You may be familiar with the so-called ‘4% rule,’ which can be used as an estimate for a person’s projected retirement spending. The rule says that if you invest in a mixture of roughly 60% stocks and 40% bonds, you can safely withdraw 4% of your nest egg annually without fear of depleting your savings. This rule, like most conventional wisdom, is a good place to start, yet only tells part of the story.
These days, most academics and financial advisers agree that spending varies quite a bit throughout your retirement. Most retirees tend to go through three stages of spending: the Go-Go Years, the Slow-Go Years, and the No-Go Years. Your spending likely increases during those first few years of retirement, as you see those bucket-list items (often very expensive) get checked off. The second stage sees the spending decrease as you settle into retired life, while those early big-ticket purchases fade away. The third stage usually sees your spending increase, though not to the extent of those first few years. Unfortunately, this increase is usually due to inevitable healthcare costs.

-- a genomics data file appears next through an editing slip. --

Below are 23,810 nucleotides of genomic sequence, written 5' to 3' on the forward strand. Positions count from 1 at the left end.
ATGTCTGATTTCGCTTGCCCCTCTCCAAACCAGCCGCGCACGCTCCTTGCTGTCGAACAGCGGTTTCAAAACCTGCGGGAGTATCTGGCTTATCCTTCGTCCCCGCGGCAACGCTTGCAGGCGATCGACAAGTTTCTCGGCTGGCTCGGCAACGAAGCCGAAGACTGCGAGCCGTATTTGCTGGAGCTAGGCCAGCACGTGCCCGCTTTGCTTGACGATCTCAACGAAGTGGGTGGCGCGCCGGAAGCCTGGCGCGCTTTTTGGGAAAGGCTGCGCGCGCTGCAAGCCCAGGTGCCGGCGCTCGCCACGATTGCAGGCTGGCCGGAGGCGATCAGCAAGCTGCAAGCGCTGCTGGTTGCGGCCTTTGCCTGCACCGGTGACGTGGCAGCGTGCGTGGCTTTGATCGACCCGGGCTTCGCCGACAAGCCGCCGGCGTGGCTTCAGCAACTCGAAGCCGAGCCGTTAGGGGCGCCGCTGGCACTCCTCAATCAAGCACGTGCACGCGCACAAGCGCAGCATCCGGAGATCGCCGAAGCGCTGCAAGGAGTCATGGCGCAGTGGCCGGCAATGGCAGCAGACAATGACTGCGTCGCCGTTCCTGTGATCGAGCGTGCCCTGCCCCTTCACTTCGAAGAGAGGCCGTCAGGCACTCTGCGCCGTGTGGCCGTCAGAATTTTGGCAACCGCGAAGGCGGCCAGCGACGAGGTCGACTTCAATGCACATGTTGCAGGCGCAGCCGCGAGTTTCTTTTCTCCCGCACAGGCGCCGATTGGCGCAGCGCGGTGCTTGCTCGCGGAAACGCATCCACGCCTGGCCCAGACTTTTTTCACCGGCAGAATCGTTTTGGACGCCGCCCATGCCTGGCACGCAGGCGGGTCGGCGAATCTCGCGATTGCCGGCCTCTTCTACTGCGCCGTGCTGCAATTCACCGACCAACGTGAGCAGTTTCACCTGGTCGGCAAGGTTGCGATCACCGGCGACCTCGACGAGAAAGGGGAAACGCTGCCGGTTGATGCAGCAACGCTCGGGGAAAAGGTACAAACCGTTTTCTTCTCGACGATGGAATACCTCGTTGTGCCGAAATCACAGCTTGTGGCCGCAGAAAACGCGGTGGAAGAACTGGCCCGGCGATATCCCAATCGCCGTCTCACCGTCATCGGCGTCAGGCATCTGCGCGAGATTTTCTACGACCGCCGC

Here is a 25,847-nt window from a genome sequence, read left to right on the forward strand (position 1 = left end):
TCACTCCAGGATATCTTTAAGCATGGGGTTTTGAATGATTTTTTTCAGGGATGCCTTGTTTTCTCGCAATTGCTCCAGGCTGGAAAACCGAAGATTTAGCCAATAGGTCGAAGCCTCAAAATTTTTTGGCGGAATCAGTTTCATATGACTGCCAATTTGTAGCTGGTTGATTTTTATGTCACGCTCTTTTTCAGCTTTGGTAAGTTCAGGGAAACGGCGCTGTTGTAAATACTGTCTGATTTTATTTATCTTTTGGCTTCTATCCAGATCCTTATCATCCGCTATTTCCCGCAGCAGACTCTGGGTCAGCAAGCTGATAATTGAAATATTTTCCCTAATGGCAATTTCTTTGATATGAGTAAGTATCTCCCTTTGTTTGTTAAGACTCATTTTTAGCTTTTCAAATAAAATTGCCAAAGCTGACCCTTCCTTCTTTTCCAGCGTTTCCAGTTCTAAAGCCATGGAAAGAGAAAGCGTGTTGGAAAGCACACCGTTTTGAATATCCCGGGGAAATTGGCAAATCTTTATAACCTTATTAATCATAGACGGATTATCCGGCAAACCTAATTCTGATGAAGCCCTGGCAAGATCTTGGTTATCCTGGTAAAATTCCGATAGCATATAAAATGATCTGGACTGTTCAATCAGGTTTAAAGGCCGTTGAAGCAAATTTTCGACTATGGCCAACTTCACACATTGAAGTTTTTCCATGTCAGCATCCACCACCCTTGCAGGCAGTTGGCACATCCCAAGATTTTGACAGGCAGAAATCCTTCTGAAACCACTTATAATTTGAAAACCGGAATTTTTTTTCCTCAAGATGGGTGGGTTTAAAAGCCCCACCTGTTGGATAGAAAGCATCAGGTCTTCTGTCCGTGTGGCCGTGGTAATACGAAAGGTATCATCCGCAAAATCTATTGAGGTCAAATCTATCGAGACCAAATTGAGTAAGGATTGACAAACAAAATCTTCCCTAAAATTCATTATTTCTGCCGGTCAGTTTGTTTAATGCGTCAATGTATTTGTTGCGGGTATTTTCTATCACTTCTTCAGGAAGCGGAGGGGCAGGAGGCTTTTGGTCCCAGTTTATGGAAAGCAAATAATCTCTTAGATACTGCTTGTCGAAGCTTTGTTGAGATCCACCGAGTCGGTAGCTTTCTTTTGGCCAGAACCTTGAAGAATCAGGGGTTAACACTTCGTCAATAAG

Ultimately, managing your finances during retirement, at least in some ways, will resemble your pre-retirement years: market ups and downs, planned and unplanned expenses, splurges, and frugality. With this in mind, be sure to plan for these different stages of your retirement years.